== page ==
Julie Caitlin Brown (Babylon 5)
Kirsten Dunst (Bring it On)
Lee Arenberg (Pirates of The Caribbean)
Fionnula Flanagan (Lost)
Mark Bramhall (Alias)
Stephen Root (Dodgeball)
Terry O’Quinn (Lost)
Penny Johnson Jerald (Bones)
Jonathan Del Arco (The Closer)
Brian Markinson (Arrow)
Alexander Enberg (junior)
Ellen Albertini Dow (The Wedding Singer)
Brenda Bakke (Hot Shots 2)
John Pyper-Ferguson (Caprica)
Paul Sorvino (Goodfellas)
Erich Anderson (Friday The 13th 4)
Lawrence Tierney (Reservoir Dogs)
Robert Ito (Quincy M.E.)
Vyto Ruginis (Moneyball)
Richard McGonagle (3rd Rock From The Sun)
Time Winters (Thinner)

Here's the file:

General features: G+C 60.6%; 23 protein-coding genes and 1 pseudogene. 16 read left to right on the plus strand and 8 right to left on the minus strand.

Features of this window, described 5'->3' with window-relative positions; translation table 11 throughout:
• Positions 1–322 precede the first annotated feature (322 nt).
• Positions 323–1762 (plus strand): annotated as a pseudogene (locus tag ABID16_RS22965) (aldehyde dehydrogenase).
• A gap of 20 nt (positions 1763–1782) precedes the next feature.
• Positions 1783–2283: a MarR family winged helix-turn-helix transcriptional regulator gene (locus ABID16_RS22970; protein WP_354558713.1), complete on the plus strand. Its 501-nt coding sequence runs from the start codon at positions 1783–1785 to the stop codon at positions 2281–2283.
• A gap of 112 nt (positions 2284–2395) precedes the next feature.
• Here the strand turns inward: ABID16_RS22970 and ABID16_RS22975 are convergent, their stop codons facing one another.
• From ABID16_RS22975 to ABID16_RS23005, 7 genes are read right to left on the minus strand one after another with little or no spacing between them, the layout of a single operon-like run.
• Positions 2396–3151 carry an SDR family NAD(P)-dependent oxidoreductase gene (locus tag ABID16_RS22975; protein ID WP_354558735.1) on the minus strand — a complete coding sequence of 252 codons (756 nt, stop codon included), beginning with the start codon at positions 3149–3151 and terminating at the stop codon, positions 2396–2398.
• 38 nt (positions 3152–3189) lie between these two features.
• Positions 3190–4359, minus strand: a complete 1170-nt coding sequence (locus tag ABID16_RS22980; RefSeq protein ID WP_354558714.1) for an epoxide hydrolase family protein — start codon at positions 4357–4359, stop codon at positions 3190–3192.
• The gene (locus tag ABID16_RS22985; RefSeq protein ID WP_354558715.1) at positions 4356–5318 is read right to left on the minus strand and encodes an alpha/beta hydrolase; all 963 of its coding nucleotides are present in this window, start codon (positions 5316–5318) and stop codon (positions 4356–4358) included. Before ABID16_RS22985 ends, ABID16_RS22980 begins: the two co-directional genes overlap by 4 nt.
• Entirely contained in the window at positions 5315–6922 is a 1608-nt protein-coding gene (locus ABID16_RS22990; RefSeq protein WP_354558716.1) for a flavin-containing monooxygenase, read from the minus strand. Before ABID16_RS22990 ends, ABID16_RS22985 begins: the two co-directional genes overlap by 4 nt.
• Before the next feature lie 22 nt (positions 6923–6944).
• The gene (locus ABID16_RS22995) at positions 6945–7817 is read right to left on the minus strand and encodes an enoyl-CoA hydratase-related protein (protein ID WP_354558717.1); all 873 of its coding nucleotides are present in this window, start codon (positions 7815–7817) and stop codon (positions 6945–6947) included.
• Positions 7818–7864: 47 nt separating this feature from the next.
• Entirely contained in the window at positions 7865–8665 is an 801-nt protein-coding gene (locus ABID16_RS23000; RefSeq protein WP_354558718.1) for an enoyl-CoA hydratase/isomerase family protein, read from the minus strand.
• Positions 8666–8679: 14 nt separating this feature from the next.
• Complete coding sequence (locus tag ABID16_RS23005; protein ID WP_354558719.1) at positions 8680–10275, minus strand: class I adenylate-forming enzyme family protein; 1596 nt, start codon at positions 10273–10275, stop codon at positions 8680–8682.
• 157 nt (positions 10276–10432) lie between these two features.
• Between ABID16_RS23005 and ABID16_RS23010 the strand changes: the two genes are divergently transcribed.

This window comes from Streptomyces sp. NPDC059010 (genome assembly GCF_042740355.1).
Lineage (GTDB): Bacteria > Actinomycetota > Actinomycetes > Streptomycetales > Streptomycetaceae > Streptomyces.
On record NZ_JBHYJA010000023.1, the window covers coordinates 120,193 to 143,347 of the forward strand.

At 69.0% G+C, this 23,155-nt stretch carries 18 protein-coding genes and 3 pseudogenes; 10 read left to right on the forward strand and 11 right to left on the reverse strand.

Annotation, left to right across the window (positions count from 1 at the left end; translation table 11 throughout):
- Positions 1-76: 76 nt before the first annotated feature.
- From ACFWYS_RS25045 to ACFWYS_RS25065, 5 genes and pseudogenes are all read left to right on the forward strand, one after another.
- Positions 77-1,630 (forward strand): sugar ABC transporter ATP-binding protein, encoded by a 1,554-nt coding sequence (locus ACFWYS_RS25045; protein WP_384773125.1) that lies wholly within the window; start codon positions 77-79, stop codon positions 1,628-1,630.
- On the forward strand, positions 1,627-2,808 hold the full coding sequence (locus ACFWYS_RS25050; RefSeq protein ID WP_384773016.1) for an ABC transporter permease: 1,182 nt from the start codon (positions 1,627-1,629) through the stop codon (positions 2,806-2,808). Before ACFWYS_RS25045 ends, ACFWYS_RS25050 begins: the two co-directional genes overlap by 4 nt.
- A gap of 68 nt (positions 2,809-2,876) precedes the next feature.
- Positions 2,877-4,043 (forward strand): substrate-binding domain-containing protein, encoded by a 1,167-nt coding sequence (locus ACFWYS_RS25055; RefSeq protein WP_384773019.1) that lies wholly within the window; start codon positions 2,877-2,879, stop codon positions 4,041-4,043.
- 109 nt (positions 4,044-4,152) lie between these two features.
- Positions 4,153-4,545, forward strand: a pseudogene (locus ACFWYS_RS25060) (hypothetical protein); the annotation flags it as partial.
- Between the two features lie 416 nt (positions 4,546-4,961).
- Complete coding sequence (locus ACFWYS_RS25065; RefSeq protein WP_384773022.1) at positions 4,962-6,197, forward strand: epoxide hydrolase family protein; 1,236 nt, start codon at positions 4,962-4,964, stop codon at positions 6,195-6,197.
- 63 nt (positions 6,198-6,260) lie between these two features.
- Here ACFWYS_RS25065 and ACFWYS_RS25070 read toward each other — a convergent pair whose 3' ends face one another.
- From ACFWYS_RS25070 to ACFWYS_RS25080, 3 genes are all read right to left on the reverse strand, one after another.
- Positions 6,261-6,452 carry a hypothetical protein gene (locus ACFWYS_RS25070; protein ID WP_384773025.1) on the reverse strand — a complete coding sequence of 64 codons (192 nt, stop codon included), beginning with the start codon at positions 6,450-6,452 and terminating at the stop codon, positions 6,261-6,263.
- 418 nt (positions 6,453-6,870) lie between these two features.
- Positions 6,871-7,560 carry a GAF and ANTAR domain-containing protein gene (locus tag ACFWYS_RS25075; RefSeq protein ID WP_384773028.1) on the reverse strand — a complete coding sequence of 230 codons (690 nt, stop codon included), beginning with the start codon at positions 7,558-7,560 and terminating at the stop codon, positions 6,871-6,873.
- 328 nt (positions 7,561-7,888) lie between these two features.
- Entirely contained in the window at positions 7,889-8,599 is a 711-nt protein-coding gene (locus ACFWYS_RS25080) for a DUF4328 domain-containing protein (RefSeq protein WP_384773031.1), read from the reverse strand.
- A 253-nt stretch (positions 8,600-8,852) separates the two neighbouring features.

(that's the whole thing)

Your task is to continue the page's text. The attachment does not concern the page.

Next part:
When the TNG series premiered in 1987, it wasn’t greeted well by many of the old-time Trek fans, including myself. It didn’t help matters that one of the earliest episodes, “The Naked Now” was a superficial retread of the classic “The Naked Time” from ’66. The new episode should have served as a way of spotlighting several of the new crew, but all it did was show them all in heat. I wasn’t too impressed. What did work was keeping the central theme of exploration (something lost in the offshoots, DS9 & Voyager). The new Enterprise was twice as large as the original, with about a thousand personnel aboard. Capt. Picard (Stewart) was a more cerebral, diplomatic version of the ultimate explorer we had known as Capt. Kirk. Again, Picard wasn’t too impressive in the first two awkward seasons, as some may mistake his caution for weakness. The Kirk-like first officer Riker (Frakes) was controlled by Picard, so the entire crew of Enterprise-D came across as a bit too civilized, too complacent for their own good. It’s interesting that this complacency was fractured by the most memorable episode of the first two years, “Q Who?” which introduced The Borg. All of a sudden, exploration was not a routine venture.